Can you use this exercise today?  Probably not. Should you be looking for ways to make your team more empathetic to each other?  Absolutely.

The Bulls won their 6th title in 1998, primary because they had Michael Jordan.

But a little bit of that title belongs to Jackson, who kept the lid on long enough to make the last title run with Jordan.

Don't forgot to burn the paper your people bring in.

When Your Boss Acts Like a Dinosaur and You Just Serve Up The Brontosaurus...

In case you missed it, Secretary of State Rex Tillerson is the latest leader VP level FTE of the free world to espouse the benefits of having his underlings print stuff out for him to chew on.  Damn kids!  Where's my digital information printed out on something I can take notes on?  Or use to throw away my gum?  BTW, I'm almost out of Big Red - send the intern to the store. 

OK, let's look at the quote and analyze it after the jump.  More from Newsweek:

"Secretary of State Rex Tillerson has said that he prints out President Donald Trump's tweets and uses them to inform decision-making on foreign policy. Tillerson

The Texan was speaking to his predecessor Condeleezza Rice at a Stanford University event on Wednesday, at which he said the president is "world-class at social media," on which he reaches millions of people via Twitter, Instagram and Facebook with messages that sometimes even his own team remain unaware of.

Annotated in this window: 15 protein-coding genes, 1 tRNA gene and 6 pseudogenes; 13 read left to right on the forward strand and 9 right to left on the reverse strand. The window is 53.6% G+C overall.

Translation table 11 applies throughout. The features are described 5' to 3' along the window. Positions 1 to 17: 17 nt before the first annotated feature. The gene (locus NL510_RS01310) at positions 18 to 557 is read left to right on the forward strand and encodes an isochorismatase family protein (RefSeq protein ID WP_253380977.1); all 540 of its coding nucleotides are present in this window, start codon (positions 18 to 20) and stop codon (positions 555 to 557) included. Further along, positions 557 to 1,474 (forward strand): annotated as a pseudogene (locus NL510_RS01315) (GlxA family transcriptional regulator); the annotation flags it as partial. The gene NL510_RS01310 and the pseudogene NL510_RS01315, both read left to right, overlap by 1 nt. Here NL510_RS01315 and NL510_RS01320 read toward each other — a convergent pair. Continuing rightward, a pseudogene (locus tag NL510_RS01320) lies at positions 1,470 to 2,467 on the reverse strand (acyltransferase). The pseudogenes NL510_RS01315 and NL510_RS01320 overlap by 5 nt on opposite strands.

"The challenge is getting caught up because I don't even have a Twitter account that I can follow what he is tweeting, so my staff usually has to print his tweets out and hand them to me," Tillerson told Rice."

Random and at times, astute thoughts on this:

1.  Condi is pressing her tongue against her teeth - or whatever method she uses - not to laugh out loud at Tillerson thinking he's being cool with this response.

2.  It's hard when you have an otherwise talented boss ask you for something stupid.  Sometimes the caveman just wants to eat, and it's easier to serve him the Brontosaurus than walk him through the issues.

3.  There would be A LOT MORE DINOSAURS in the world receiving this level of service.  But most of us saw administrative assistants go away in the 1990s, never to return.  So while this type of story is rare, it would be more common had the great OD plague of the 1990 not wiped 80% of the admins from the face of the earth.